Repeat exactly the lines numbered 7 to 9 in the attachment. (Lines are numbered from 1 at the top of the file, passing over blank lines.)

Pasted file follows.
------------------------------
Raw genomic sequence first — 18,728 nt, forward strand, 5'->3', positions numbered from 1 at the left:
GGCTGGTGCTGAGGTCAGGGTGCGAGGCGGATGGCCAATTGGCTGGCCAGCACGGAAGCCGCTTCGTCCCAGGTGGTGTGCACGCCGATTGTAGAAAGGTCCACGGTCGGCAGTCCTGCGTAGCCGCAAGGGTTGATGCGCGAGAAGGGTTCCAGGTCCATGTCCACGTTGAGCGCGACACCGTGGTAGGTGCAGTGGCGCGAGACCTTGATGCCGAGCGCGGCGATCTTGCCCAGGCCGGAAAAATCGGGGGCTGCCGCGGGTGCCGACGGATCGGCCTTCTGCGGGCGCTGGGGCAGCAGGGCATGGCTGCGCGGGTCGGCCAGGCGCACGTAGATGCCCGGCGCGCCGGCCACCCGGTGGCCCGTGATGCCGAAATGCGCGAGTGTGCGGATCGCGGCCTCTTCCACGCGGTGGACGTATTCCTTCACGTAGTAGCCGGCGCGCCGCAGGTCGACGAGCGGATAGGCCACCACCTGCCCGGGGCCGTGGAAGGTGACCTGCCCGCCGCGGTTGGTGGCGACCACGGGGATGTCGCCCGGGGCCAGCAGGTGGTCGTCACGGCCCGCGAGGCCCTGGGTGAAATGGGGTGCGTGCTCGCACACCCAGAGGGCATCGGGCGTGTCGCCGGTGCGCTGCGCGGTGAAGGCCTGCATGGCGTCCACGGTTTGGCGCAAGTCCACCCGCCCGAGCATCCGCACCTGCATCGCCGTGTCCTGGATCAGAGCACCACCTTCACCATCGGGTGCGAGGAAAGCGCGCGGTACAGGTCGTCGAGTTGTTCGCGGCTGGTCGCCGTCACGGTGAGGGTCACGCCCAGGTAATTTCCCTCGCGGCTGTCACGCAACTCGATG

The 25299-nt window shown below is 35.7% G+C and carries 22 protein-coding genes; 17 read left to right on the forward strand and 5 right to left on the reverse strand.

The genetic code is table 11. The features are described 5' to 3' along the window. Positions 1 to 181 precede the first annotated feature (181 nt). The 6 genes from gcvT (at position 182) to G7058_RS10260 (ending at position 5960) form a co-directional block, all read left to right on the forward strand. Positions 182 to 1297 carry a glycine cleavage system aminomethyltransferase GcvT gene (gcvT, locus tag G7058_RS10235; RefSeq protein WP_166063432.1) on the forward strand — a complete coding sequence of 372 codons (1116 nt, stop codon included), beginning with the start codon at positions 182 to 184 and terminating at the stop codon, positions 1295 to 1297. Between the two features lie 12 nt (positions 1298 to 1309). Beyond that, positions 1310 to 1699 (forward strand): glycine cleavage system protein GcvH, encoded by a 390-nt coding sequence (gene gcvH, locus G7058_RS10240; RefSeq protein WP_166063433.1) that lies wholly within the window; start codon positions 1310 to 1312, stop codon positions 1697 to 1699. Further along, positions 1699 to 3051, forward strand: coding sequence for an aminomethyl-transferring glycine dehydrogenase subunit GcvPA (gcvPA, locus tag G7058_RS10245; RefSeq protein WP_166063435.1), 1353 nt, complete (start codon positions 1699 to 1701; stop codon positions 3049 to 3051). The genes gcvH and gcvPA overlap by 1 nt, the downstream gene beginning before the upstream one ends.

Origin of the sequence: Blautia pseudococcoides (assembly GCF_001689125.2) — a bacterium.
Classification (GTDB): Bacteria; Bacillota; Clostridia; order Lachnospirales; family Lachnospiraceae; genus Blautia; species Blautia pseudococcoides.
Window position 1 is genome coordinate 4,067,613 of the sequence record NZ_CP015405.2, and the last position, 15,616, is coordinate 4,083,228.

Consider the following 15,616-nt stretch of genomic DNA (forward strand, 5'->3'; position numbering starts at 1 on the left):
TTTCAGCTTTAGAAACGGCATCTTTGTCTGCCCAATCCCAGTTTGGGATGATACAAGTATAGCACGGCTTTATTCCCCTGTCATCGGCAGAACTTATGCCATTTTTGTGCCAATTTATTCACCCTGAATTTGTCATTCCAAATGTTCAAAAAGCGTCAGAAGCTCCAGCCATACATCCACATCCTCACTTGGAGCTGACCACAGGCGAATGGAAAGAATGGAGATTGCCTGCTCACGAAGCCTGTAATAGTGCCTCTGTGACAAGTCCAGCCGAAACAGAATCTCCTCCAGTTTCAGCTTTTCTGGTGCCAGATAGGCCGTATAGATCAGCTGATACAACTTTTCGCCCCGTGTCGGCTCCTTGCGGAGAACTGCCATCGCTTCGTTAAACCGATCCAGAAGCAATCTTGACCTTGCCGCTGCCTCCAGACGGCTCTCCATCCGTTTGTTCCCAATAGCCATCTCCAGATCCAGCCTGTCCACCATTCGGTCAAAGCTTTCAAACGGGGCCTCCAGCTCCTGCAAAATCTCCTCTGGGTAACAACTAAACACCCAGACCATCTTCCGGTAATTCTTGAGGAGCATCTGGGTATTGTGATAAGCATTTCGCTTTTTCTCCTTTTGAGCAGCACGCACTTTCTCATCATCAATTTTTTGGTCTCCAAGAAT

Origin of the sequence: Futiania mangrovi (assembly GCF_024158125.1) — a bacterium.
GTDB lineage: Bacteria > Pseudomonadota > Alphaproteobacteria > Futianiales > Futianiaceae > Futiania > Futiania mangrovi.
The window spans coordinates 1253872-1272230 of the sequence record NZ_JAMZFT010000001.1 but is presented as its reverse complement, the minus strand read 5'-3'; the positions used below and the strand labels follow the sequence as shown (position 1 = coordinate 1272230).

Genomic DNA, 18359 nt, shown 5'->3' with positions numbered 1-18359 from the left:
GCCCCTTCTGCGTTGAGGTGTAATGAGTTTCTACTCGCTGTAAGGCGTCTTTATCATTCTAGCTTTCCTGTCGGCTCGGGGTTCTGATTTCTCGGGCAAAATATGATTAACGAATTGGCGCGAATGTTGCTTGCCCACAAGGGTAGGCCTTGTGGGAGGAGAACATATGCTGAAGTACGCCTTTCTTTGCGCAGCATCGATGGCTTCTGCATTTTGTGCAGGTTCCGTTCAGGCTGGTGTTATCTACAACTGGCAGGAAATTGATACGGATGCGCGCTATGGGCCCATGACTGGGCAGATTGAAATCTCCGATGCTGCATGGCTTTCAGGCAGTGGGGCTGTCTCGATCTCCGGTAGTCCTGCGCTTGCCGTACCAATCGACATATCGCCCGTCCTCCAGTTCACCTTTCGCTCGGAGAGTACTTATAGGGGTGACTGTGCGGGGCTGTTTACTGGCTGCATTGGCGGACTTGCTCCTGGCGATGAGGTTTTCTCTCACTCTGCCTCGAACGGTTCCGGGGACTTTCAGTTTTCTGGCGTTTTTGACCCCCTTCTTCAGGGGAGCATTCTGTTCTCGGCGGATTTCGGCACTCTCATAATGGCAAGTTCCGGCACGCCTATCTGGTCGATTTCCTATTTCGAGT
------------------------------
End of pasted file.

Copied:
Window position 1 is genome coordinate 4,067,613 of the sequence record NZ_CP015405.2, and the last position, 15,616, is coordinate 4,083,228.

Consider the following 15,616-nt stretch of genomic DNA (forward strand, 5'->3'; position numbering starts at 1 on the left):
TTTCAGCTTTAGAAACGGCATCTTTGTCTGCCCAATCCCAGTTTGGGATGATACAAGTATAGCACGGCTTTATTCCCCTGTCATCGGCAGAACTTATGCCATTTTTGTGCCAATTTATTCACCCTGAATTTGTCATTCCAAATGTTCAAAAAGCGTCAGAAGCTCCAGCCATACATCCACATCCTCACTTGGAGCTGACCACAGGCGAATGGAAAGAATGGAGATTGCCTGCTCACGAAGCCTGTAATAGTGCCTCTGTGACAAGTCCAGCCGAAACAGAATCTCCTCCAGTTTCAGCTTTTCTGGTGCCAGATAGGCCGTATAGATCAGCTGATACAACTTTTCGCCCCGTGTCGGCTCCTTGCGGAGAACTGCCATCGCTTCGTTAAACCGATCCAGAAGCAATCTTGACCTTGCCGCTGCCTCCAGACGGCTCTCCATCCGTTTGTTCCCAATAGCCATCTCCAGATCCAGCCTGTCCACCATTCGGTCAAAGCTTTCAAACGGGGCCTCCAGCTCCTGCAAAATCTCCTCTGGGTAACAACTAAACACCCAGACCATCTTCCGGTAATTCTTGAGGAGCATCTGGGTATTGTGATAAGCATTTCGCTTTTTCTCCTTTTGAGCAGCACGCACTTTCTCATCATCAATTTTTTGGTCTCCAAGAAT